The Cambridge History of English and American Literature in 18 Volumes (1907–21).
Volume X. The Age of Johnson.
§ 10. The Free Thought effect of the Unitarian Movement; Conservative contributions by Dissenters to the Deistic Controversy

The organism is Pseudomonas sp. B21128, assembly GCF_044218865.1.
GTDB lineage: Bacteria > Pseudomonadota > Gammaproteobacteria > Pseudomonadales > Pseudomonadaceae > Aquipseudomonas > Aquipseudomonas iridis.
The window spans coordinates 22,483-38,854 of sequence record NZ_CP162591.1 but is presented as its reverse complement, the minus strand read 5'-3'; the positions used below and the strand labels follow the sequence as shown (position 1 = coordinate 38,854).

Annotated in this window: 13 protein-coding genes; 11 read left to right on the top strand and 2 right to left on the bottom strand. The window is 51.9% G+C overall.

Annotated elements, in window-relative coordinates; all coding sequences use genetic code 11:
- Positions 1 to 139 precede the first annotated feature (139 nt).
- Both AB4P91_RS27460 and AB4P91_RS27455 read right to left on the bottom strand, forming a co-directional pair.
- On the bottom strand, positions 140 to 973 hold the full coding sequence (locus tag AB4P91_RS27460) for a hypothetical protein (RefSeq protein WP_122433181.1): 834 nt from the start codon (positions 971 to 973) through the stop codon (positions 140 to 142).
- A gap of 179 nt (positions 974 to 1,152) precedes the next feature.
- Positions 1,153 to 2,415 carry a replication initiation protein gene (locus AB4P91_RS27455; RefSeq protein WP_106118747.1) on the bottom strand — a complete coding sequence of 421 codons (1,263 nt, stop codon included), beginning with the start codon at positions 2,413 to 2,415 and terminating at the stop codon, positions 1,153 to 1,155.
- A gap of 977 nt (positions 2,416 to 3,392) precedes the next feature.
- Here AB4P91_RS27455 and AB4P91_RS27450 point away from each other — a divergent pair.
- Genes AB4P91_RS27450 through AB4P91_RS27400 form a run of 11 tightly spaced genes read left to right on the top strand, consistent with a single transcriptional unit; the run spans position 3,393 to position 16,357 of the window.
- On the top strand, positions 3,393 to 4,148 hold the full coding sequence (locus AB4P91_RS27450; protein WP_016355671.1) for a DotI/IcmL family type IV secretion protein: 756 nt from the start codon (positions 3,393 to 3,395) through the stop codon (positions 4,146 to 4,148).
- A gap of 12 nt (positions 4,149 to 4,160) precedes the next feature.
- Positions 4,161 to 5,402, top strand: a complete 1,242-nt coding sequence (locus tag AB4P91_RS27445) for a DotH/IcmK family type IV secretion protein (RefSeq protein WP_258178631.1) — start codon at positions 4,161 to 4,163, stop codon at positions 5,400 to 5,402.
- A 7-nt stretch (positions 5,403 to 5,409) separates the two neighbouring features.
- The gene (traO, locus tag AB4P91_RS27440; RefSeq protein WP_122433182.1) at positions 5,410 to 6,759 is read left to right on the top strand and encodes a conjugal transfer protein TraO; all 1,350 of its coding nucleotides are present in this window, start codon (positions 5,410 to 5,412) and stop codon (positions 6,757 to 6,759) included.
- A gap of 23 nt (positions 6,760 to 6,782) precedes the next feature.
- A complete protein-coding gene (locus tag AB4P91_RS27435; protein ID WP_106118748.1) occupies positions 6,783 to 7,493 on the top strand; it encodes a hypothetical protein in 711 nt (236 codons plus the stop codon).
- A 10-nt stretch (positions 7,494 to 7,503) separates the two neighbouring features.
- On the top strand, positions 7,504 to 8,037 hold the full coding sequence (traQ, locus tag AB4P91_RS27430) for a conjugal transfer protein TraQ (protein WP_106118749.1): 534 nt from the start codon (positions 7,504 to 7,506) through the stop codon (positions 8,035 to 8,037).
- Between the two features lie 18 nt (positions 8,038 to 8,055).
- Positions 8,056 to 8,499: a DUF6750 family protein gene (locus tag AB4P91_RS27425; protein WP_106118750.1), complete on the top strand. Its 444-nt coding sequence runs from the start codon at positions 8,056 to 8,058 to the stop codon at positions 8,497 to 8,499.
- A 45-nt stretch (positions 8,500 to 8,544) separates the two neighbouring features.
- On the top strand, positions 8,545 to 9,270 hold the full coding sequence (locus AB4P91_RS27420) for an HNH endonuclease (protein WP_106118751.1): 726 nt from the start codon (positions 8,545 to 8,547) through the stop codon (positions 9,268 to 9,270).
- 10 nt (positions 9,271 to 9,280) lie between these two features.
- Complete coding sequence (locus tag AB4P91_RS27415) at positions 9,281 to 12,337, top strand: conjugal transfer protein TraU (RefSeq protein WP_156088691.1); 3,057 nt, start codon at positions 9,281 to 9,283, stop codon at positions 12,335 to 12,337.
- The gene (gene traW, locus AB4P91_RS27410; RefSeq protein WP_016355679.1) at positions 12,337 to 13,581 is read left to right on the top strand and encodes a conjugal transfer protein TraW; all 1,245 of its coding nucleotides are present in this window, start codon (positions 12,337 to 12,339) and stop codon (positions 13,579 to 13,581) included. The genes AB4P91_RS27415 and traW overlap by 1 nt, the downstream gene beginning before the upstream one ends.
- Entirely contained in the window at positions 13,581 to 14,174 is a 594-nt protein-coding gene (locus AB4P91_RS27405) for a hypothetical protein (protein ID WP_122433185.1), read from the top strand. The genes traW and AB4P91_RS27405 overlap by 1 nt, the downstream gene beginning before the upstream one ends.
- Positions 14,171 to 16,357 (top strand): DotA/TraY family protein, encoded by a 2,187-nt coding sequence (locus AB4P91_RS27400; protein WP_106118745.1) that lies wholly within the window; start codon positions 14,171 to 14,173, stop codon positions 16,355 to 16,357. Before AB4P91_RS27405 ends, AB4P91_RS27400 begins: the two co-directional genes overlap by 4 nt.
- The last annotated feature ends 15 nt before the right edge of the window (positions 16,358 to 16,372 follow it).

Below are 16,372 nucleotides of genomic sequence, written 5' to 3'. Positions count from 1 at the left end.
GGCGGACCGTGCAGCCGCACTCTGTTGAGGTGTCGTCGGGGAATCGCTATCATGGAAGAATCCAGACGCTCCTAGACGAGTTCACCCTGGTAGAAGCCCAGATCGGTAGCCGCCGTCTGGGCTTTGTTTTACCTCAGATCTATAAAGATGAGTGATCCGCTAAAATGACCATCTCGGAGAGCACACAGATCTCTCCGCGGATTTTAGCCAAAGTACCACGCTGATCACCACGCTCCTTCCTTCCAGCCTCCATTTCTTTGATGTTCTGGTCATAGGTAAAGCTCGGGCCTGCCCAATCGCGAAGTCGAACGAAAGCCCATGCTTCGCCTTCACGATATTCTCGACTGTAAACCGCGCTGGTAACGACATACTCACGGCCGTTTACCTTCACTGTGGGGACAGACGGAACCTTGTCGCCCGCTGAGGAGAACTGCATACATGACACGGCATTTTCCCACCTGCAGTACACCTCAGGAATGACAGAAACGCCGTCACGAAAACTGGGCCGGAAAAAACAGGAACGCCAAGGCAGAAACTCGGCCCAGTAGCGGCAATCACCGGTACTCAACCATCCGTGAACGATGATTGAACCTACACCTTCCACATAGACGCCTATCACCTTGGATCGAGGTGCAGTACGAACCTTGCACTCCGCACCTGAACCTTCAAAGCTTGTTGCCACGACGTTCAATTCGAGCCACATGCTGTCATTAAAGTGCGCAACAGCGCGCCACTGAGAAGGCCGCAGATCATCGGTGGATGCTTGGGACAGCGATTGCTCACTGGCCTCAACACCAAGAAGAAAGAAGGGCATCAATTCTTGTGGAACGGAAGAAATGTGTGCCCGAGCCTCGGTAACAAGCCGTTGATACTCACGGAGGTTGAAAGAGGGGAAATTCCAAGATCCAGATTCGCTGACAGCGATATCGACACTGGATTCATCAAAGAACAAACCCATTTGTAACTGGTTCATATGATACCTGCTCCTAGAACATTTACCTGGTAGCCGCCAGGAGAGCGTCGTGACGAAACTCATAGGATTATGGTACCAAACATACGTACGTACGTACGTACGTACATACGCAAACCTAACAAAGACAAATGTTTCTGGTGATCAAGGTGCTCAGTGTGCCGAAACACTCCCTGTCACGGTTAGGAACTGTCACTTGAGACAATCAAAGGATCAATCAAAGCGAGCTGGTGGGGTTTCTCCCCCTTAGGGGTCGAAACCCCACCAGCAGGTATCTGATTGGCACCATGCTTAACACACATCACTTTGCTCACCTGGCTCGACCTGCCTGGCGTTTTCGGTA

In emphasising, however, the free thought side, or effect of the unitarian movement within dissent, it is not to be understood that this was a free thought movement in the sense of twentieth century science or philosophy. The eighteenth century unitarian movement was, in the main, theological, not rationalistic. If any comparison were called for, it should rather be with the spread of Arminianism in the English church in the seventeenth century. Both movements had for their motive springs one impulse, that is to say, a protest against Calvinism, and, when dissent, by means of unitarian thought, had thrown off the fetters of that Calvinism, it remained, on the whole, during the period here surveyed, quiescent and content. And, as a result, when the deistic controversy, a purely rationalistic movement, engaged the English church and English thought in the first quarter of the eighteenth century, the leading exponents of dissent, whether orthodox or Arian, are to be found on the conservative side. James Foster, baptist minister of the Barbican chapel, and Nathaniel Lardner, then presbyterian minister in Poor Jewry lane, the accomplished presbyterians William Harris, Joseph Hallett, Isaac Watts and Philip Doddridge—all these dissenting writers contributed not less powerfully, if less sensationally and attractively, to the rout of the deists than did Butler and Berkeley themselves.